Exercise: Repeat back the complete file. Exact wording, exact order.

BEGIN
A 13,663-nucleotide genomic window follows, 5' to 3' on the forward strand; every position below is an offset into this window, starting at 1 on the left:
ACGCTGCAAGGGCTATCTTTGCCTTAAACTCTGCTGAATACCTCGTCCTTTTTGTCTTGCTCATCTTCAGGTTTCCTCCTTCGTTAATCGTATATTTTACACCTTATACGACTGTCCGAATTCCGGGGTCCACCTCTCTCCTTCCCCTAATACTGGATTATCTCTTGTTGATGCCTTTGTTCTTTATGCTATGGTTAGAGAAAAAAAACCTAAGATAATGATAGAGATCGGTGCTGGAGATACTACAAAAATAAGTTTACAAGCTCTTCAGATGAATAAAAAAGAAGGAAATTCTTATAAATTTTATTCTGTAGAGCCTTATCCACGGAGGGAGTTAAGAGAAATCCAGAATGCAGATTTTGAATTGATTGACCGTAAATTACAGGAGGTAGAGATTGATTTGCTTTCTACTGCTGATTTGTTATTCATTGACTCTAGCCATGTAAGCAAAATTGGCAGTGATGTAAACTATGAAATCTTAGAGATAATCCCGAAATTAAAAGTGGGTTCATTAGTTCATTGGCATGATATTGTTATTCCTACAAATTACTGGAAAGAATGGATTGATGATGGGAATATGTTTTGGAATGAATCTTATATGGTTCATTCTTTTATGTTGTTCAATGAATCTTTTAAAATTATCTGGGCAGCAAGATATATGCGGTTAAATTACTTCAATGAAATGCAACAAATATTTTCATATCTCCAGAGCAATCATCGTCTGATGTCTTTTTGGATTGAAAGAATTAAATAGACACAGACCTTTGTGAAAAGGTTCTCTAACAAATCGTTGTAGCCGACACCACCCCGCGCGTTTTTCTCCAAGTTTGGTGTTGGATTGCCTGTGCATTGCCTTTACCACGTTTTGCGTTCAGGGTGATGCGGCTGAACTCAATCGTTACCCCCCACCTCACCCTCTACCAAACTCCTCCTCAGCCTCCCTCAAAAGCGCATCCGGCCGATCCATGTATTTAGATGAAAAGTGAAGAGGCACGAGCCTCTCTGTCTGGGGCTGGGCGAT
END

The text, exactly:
A 13,663-nucleotide genomic window follows, 5' to 3' on the forward strand; every position below is an offset into this window, starting at 1 on the left:
ACGCTGCAAGGGCTATCTTTGCCTTAAACTCTGCTGAATACCTCGTCCTTTTTGTCTTGCTCATCTTCAGGTTTCCTCCTTCGTTAATCGTATATTTTACACCTTATACGACTGTCCGAATTCCGGGGTCCACCTCTCTCCTTCCCCTAATACTGGATTATCTCTTGTTGATGCCTTTGTTCTTTATGCTATGGTTAGAGAAAAAAAACCTAAGATAATGATAGAGATCGGTGCTGGAGATACTACAAAAATAAGTTTACAAGCTCTTCAGATGAATAAAAAAGAAGGAAATTCTTATAAATTTTATTCTGTAGAGCCTTATCCACGGAGGGAGTTAAGAGAAATCCAGAATGCAGATTTTGAATTGATTGACCGTAAATTACAGGAGGTAGAGATTGATTTGCTTTCTACTGCTGATTTGTTATTCATTGACTCTAGCCATGTAAGCAAAATTGGCAGTGATGTAAACTATGAAATCTTAGAGATAATCCCGAAATTAAAAGTGGGTTCATTAGTTCATTGGCATGATATTGTTATTCCTACAAATTACTGGAAAGAATGGATTGATGATGGGAATATGTTTTGGAATGAATCTTATATGGTTCATTCTTTTATGTTGTTCAATGAATCTTTTAAAATTATCTGGGCAGCAAGATATATGCGGTTAAATTACTTCAATGAAATGCAACAAATATTTTCATATCTCCAGAGCAATCATCGTCTGATGTCTTTTTGGATTGAAAGAATTAAATAGACACAGACCTTTGTGAAAAGGTTCTCTAACAAATCGTTGTAGCCGACACCACCCCGCGCGTTTTTCTCCAAGTTTGGTGTTGGATTGCCTGTGCATTGCCTTTACCACGTTTTGCGTTCAGGGTGATGCGGCTGAACTCAATCGTTACCCCCCACCTCACCCTCTACCAAACTCCTCCTCAGCCTCCCTCAAAAGCGCATCCGGCCGATCCATGTATTTAGATGAAAAGTGAAGAGGCACGAGCCTCTCTGTCTGGGGCTGGGCGAT